How to Repair a Damaged Concrete Floor

Sometimes a finished slab of concrete has significant imperfections and knowing how to repair the slab is a builder or homeowner’s best choice. First, you must start by determining the scope of the problem. There are several things that can go wrong with a concrete floor that can be fixed with a bit of effort. These problems can include:

  • The reinforcing bar causing cracks due to being too near the surface of the slab;
  • Ridges or humps left by finishers;
  • The expansion of contraction cracks;
  • Debris – such as chunks of wood – floating out of concrete while it’s still wet; or
  • Damage caused by heavy objects dropped on the slab before it is cured.

Repair Damaged Concrete Floor

Use a ruler to determine the length and width of the area to be repaired. This includes bumps, depressions, and ridges as well as small areas of shallow surface irregularities. Any material which comes up above the level of the floor should be chipped away with a chipping hammer or – for larger areas – an electric chipping hammer or jack hammer. Clean the area of dust and debris in order to provide a solid surface for the new materials to adhere to.

Next, mix 1 part Portland Cement (type I or II) to 2 ½ parts clean masonry sand and add latex or a polymerized liquid bonding agent to the dry mixture. Use just enough to wet the material and bring it to a stiff plastic consistency. Apply some bonding agent directly to the area to be patched, like glue, and follow the instructions on the label.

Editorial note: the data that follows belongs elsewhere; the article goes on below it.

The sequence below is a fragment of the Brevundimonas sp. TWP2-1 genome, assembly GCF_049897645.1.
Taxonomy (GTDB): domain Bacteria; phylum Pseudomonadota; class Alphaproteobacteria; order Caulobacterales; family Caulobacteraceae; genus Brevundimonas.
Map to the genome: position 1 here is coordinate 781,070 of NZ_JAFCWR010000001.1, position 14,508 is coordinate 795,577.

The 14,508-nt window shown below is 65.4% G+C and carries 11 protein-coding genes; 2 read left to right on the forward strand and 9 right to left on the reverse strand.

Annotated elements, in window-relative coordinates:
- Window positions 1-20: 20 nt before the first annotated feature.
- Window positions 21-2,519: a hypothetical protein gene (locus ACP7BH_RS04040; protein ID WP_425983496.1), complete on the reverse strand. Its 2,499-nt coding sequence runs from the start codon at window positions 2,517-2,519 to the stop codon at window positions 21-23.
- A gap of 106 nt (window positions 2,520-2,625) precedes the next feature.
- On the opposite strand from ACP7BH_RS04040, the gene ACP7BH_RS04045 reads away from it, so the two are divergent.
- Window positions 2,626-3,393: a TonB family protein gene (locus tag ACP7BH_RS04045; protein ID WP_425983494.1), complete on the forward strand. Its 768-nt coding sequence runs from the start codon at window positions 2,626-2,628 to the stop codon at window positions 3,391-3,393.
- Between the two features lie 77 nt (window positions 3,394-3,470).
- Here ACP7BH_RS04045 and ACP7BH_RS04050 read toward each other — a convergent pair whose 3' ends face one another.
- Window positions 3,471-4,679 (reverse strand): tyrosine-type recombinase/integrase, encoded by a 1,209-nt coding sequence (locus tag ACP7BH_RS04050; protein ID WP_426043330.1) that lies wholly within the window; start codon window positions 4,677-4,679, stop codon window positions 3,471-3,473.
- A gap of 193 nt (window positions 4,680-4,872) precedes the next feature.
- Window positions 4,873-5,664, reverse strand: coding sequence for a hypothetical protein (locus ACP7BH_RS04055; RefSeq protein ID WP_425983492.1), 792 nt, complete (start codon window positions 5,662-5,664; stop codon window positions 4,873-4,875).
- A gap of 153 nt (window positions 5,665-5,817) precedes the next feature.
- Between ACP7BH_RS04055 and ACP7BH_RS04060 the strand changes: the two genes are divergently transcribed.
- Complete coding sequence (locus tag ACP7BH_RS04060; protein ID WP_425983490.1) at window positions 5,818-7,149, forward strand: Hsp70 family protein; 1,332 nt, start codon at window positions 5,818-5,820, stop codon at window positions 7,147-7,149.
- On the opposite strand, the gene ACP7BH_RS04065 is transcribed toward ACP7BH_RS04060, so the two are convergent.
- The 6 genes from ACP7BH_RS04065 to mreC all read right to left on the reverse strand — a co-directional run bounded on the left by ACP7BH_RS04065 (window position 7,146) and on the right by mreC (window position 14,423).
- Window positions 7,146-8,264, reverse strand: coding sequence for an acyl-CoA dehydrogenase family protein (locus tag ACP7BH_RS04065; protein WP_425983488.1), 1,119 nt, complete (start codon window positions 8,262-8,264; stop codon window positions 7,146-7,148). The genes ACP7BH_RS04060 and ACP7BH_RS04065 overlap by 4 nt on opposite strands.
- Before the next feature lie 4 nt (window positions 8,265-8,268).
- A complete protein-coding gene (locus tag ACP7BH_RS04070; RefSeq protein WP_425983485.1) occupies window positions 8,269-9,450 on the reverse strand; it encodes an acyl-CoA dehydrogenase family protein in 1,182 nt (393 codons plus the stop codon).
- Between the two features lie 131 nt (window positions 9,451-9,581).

Wet the area where the patch is to be applied with clean, fresh water. Do not flood the area but make sure all surfaces are dampened. Dry surfaces will draw moisture from the cement mixture too quickly and cause shrinking or cracks in the patch. Scoop the mixture with a bull-nosed pointing trowel and place mixture into or on the patch location. Be sure to work it into the space forcefully in order to force out the air bubbles. Level the surface of the wet cement with a steel finishing trowel when the material becomes stiff by flattening and smoothing the surface. This will cause the cement paste to rise to the surface to form the surface of the finished slab.

Allow the repaired areas to set for another hour or two in order to let it get hard before you finish troweling. Splash a bit of water onto the surface to delay the drying and make the finishing process somewhat easier. Using the edge of the trowel to shave, scrape off any cement mixture that has spread to the adjacent finished surfaces and allow the concrete to finish setting.

If you prefer working with a professional backed by a warranty, reach out to Garage Living for an estimate backed by a warranty. The Garage Living proprietary process and specialized equipment is designed to overcome DIY obstacles and retail product constraints.

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